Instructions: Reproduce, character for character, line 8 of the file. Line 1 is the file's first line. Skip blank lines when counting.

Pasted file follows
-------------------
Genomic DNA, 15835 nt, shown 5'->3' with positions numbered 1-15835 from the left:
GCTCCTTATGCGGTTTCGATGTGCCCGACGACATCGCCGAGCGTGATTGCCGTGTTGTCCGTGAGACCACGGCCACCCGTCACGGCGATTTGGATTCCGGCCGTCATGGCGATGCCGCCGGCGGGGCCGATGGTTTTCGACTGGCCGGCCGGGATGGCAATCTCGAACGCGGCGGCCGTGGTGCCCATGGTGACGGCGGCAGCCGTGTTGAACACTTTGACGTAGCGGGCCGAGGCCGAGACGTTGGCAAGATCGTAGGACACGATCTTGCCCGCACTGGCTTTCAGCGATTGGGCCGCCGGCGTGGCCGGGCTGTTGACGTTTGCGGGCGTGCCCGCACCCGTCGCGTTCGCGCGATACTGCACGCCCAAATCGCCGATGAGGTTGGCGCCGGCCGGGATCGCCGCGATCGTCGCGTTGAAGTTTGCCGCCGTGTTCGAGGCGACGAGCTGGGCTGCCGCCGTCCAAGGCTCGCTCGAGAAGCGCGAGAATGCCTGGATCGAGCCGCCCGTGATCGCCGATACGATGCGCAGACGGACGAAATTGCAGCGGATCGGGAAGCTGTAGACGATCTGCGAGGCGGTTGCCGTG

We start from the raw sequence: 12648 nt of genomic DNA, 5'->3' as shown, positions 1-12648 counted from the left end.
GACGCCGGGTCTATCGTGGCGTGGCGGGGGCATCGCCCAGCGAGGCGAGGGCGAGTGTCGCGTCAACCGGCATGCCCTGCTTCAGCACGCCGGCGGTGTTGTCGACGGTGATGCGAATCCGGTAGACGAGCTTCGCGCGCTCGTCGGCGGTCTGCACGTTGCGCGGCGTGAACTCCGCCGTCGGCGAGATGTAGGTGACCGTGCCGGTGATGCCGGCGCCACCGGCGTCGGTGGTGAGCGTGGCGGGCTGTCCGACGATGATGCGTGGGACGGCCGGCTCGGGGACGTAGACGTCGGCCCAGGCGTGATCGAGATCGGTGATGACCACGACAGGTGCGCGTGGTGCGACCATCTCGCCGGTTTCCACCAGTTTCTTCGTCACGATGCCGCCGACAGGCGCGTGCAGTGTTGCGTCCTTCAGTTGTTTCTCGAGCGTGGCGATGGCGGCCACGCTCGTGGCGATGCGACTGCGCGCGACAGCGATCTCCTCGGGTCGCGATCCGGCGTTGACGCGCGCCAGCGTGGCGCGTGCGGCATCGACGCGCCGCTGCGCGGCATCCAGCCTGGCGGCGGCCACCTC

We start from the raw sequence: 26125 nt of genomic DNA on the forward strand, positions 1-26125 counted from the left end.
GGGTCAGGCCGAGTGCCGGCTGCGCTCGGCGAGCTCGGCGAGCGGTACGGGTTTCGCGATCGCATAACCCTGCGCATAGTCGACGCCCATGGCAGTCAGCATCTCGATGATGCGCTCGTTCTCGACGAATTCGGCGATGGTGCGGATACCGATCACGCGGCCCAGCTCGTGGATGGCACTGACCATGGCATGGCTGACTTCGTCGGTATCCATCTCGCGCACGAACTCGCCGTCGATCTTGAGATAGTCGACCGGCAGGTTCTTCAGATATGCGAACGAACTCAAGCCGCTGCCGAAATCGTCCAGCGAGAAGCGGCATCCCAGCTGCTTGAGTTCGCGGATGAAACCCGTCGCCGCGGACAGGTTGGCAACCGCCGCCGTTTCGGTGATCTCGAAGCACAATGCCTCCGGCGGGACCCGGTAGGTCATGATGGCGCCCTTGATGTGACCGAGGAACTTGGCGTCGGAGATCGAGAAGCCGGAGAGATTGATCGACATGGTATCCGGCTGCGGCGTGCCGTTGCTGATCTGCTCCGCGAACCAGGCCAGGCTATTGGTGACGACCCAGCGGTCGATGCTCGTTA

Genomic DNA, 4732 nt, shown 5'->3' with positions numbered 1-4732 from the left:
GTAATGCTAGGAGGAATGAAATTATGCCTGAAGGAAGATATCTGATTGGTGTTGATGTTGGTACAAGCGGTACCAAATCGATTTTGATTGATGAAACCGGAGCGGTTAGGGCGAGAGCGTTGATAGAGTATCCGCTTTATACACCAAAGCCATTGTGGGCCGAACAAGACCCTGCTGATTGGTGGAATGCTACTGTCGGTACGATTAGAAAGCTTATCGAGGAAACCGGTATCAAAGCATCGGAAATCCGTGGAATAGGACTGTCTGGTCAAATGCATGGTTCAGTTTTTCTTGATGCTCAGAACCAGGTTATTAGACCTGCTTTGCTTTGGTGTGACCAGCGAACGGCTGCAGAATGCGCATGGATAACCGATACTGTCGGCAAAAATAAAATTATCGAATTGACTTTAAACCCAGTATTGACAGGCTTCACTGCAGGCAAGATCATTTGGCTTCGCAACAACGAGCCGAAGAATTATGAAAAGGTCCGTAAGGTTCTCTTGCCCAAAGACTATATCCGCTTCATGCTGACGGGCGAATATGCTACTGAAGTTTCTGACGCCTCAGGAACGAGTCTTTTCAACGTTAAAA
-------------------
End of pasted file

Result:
GTAATGCTAGGAGGAATGAAATTATGCCTGAAGGAAGATATCTGATTGGTGTTGATGTTGGTACAAGCGGTACCAAATCGATTTTGATTGATGAAACCGGAGCGGTTAGGGCGAGAGCGTTGATAGAGTATCCGCTTTATACACCAAAGCCATTGTGGGCCGAACAAGACCCTGCTGATTGGTGGAATGCTACTGTCGGTACGATTAGAAAGCTTATCGAGGAAACCGGTATCAAAGCATCGGAAATCCGTGGAATAGGACTGTCTGGTCAAATGCATGGTTCAGTTTTTCTTGATGCTCAGAACCAGGTTATTAGACCTGCTTTGCTTTGGTGTGACCAGCGAACGGCTGCAGAATGCGCATGGATAACCGATACTGTCGGCAAAAATAAAATTATCGAATTGACTTTAAACCCAGTATTGACAGGCTTCACTGCAGGCAAGATCATTTGGCTTCGCAACAACGAGCCGAAGAATTATGAAAAGGTCCGTAAGGTTCTCTTGCCCAAAGACTATATCCGCTTCATGCTGACGGGCGAATATGCTACTGAAGTTTCTGACGCCTCAGGAACGAGTCTTTTCAACGTTAAAA